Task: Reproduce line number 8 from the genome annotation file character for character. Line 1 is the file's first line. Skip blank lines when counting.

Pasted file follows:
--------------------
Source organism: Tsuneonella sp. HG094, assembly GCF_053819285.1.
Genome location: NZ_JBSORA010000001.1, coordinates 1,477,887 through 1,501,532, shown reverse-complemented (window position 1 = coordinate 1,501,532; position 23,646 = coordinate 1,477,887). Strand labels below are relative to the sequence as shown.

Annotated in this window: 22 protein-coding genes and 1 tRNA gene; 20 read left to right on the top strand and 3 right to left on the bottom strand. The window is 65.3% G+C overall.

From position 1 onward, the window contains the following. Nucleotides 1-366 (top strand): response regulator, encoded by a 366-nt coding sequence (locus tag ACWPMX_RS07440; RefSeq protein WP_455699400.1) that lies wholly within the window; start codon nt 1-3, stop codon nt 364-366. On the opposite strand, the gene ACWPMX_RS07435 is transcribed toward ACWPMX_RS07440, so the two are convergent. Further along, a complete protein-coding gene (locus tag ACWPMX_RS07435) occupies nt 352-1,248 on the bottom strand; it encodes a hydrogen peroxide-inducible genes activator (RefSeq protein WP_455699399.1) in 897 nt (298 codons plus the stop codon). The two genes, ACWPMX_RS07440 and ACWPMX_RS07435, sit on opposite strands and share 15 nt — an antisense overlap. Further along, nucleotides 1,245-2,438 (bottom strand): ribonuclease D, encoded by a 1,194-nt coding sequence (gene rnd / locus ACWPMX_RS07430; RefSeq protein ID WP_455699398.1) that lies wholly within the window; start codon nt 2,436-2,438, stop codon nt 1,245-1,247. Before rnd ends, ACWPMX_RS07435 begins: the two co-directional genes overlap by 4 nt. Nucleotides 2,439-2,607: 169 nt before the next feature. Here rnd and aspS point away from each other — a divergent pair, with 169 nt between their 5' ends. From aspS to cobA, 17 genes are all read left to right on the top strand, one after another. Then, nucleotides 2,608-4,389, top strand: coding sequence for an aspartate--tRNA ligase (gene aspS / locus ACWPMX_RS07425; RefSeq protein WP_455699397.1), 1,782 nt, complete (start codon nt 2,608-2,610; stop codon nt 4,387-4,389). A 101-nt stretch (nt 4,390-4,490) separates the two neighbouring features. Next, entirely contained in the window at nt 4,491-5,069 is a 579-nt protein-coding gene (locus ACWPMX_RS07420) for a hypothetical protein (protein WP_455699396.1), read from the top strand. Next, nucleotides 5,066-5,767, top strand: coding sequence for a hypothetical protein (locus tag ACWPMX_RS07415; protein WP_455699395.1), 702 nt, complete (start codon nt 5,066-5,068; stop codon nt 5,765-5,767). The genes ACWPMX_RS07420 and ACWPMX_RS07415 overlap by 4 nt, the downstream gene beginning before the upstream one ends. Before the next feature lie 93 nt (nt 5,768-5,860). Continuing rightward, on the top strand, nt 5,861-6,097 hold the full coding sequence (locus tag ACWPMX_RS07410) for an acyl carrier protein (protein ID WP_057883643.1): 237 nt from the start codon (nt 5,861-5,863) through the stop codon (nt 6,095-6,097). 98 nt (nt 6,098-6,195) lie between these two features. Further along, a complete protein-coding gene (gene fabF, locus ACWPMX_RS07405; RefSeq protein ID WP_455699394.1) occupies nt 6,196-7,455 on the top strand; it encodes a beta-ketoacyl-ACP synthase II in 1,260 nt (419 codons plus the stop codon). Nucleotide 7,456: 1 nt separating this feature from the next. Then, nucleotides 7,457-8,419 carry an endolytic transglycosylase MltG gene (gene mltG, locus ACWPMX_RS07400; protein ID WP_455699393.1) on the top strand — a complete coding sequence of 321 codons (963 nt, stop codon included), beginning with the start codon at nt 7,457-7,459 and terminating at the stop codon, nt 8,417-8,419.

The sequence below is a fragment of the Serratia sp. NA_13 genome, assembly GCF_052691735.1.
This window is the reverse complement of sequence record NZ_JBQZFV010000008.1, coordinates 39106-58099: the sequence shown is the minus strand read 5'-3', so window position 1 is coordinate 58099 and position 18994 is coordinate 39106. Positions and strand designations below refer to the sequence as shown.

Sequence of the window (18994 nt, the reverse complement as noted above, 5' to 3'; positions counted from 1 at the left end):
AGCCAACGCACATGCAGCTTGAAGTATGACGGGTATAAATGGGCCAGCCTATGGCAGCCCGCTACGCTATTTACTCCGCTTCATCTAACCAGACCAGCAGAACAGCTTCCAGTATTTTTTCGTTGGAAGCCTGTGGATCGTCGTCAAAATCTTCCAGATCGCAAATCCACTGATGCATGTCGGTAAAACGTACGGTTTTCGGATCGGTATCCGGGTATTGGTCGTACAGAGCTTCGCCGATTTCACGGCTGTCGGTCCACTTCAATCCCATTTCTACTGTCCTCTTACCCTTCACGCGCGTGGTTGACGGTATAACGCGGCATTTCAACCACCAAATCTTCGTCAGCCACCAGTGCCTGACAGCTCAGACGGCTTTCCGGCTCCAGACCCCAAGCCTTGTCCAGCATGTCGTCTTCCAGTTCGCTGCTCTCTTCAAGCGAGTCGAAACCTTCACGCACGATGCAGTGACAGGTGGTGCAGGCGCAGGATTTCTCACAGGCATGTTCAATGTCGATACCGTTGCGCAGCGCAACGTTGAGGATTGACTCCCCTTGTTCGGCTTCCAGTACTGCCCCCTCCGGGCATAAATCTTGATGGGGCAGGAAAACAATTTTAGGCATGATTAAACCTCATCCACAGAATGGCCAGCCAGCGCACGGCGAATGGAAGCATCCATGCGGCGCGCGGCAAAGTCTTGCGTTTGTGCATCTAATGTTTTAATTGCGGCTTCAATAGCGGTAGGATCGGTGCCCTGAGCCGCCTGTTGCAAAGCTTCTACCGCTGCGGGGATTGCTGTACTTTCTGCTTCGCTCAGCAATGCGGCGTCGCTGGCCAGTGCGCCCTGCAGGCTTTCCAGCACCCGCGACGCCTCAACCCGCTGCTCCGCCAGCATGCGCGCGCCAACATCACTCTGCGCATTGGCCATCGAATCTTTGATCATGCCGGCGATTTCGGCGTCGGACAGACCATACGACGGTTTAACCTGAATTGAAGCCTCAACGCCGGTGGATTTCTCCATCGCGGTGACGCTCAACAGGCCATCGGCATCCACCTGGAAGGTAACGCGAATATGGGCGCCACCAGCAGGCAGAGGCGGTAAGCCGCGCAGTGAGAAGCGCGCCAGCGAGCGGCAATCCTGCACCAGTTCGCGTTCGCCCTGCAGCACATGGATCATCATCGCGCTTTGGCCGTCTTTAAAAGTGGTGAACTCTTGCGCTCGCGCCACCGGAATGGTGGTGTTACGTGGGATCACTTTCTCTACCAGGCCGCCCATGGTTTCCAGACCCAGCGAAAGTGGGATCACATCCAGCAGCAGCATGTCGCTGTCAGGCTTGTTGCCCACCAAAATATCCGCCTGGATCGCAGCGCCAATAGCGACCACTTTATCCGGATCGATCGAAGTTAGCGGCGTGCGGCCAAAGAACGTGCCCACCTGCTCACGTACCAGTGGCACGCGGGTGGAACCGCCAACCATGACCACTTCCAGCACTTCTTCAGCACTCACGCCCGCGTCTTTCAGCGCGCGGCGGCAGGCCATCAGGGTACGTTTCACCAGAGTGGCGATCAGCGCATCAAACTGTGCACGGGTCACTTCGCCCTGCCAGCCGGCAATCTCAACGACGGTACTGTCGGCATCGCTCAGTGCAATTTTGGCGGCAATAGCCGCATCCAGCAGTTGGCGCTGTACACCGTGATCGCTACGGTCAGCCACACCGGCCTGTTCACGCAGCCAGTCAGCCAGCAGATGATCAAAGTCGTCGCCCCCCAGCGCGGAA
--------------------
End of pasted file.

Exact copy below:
AGCCAACGCACATGCAGCTTGAAGTATGACGGGTATAAATGGGCCAGCCTATGGCAGCCCGCTACGCTATTTACTCCGCTTCATCTAACCAGACCAGCAGAACAGCTTCCAGTATTTTTTCGTTGGAAGCCTGTGGATCGTCGTCAAAATCTTCCAGATCGCAAATCCACTGATGCATGTCGGTAAAACGTACGGTTTTCGGATCGGTATCCGGGTATTGGTCGTACAGAGCTTCGCCGATTTCACGGCTGTCGGTCCACTTCAATCCCATTTCTACTGTCCTCTTACCCTTCACGCGCGTGGTTGACGGTATAACGCGGCATTTCAACCACCAAATCTTCGTCAGCCACCAGTGCCTGACAGCTCAGACGGCTTTCCGGCTCCAGACCCCAAGCCTTGTCCAGCATGTCGTCTTCCAGTTCGCTGCTCTCTTCAAGCGAGTCGAAACCTTCACGCACGATGCAGTGACAGGTGGTGCAGGCGCAGGATTTCTCACAGGCATGTTCAATGTCGATACCGTTGCGCAGCGCAACGTTGAGGATTGACTCCCCTTGTTCGGCTTCCAGTACTGCCCCCTCCGGGCATAAATCTTGATGGGGCAGGAAAACAATTTTAGGCATGATTAAACCTCATCCACAGAATGGCCAGCCAGCGCACGGCGAATGGAAGCATCCATGCGGCGCGCGGCAAAGTCTTGCGTTTGTGCATCTAATGTTTTAATTGCGGCTTCAATAGCGGTAGGATCGGTGCCCTGAGCCGCCTGTTGCAAAGCTTCTACCGCTGCGGGGATTGCTGTACTTTCTGCTTCGCTCAGCAATGCGGCGTCGCTGGCCAGTGCGCCCTGCAGGCTTTCCAGCACCCGCGACGCCTCAACCCGCTGCTCCGCCAGCATGCGCGCGCCAACATCACTCTGCGCATTGGCCATCGAATCTTTGATCATGCCGGCGATTTCGGCGTCGGACAGACCATACGACGGTTTAACCTGAATTGAAGCCTCAACGCCGGTGGATTTCTCCATCGCGGTGACGCTCAACAGGCCATCGGCATCCACCTGGAAGGTAACGCGAATATGGGCGCCACCAGCAGGCAGAGGCGGTAAGCCGCGCAGTGAGAAGCGCGCCAGCGAGCGGCAATCCTGCACCAGTTCGCGTTCGCCCTGCAGCACATGGATCATCATCGCGCTTTGGCCGTCTTTAAAAGTGGTGAACTCTTGCGCTCGCGCCACCGGAATGGTGGTGTTACGTGGGATCACTTTCTCTACCAGGCCGCCCATGGTTTCCAGACCCAGCGAAAGTGGGATCACATCCAGCAGCAGCATGTCGCTGTCAGGCTTGTTGCCCACCAAAATATCCGCCTGGATCGCAGCGCCAATAGCGACCACTTTATCCGGATCGATCGAAGTTAGCGGCGTGCGGCCAAAGAACGTGCCCACCTGCTCACGTACCAGTGGCACGCGGGTGGAACCGCCAACCATGACCACTTCCAGCACTTCTTCAGCACTCACGCCCGCGTCTTTCAGCGCGCGGCGGCAGGCCATCAGGGTACGTTTCACCAGAGTGGCGATCAGCGCATCAAACTGTGCACGGGTCACTTCGCCCTGCCAGCCGGCAATCTCAACGACGGTACTGTCGGCATCGCTCAGTGCAATTTTGGCGGCAATAGCCGCATCCAGCAGTTGGCGCTGTACACCGTGATCGCTACGGTCAGCCACACCGGCCTGTTCACGCAGCCAGTCAGCCAGCAGATGATCAAAGTCGTCGCCCCCCAGCGCGGAA